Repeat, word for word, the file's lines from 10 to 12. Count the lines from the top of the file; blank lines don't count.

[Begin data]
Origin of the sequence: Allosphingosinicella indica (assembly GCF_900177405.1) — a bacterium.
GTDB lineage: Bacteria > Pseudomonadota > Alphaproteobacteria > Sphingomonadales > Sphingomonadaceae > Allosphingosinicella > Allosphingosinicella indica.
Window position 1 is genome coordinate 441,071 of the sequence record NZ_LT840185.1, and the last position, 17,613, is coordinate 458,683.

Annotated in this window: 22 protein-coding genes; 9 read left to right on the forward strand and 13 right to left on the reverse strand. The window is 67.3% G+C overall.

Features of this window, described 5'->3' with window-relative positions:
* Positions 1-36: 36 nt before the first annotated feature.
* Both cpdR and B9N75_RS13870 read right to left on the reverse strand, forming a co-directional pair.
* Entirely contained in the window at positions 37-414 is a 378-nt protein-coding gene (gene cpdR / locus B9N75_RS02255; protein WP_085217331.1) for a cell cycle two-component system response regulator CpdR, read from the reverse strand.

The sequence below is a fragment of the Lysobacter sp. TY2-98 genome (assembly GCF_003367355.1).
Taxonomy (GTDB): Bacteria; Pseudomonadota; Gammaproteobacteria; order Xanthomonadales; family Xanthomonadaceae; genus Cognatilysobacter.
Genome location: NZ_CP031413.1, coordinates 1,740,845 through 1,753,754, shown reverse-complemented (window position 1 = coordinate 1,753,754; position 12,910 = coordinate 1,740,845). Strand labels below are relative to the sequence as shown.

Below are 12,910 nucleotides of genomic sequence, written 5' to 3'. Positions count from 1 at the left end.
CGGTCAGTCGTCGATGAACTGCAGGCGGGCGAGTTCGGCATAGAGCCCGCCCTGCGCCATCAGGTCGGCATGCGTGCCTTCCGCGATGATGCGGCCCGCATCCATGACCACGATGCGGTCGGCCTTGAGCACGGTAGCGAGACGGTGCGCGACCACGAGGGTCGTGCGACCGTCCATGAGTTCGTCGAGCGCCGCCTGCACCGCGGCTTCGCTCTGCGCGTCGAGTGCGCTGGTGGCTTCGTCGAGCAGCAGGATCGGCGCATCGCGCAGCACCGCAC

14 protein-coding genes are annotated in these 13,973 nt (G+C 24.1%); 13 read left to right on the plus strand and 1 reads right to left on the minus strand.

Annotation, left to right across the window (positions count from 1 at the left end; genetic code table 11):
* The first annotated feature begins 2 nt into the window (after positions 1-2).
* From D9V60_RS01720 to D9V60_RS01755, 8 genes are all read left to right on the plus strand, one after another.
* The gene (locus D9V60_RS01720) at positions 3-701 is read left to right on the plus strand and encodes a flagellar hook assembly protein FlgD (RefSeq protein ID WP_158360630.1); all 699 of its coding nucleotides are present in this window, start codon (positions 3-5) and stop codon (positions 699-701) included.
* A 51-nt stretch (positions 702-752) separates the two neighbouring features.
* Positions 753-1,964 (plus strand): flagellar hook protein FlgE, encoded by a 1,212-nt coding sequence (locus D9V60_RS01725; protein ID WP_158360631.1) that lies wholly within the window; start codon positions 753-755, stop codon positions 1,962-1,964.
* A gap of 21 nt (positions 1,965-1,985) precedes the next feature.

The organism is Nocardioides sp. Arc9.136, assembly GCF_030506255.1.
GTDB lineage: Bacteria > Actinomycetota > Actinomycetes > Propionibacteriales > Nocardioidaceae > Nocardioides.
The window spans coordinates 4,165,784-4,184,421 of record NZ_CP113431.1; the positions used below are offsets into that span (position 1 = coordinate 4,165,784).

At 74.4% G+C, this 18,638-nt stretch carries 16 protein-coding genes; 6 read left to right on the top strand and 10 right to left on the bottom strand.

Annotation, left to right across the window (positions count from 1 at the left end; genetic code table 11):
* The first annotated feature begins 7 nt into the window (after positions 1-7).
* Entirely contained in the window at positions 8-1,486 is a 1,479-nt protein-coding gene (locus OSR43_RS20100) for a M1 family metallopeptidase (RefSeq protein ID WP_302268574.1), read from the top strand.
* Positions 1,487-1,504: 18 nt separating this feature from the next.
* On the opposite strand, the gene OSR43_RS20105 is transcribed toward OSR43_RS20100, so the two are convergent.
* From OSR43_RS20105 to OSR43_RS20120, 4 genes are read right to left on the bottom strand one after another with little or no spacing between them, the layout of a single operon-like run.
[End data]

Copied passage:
Taxonomy (GTDB): Bacteria; Pseudomonadota; Gammaproteobacteria; order Xanthomonadales; family Xanthomonadaceae; genus Cognatilysobacter.
Genome location: NZ_CP031413.1, coordinates 1,740,845 through 1,753,754, shown reverse-complemented (window position 1 = coordinate 1,753,754; position 12,910 = coordinate 1,740,845). Strand labels below are relative to the sequence as shown.

Below are 12,910 nucleotides of genomic sequence, written 5' to 3'. Positions count from 1 at the left end.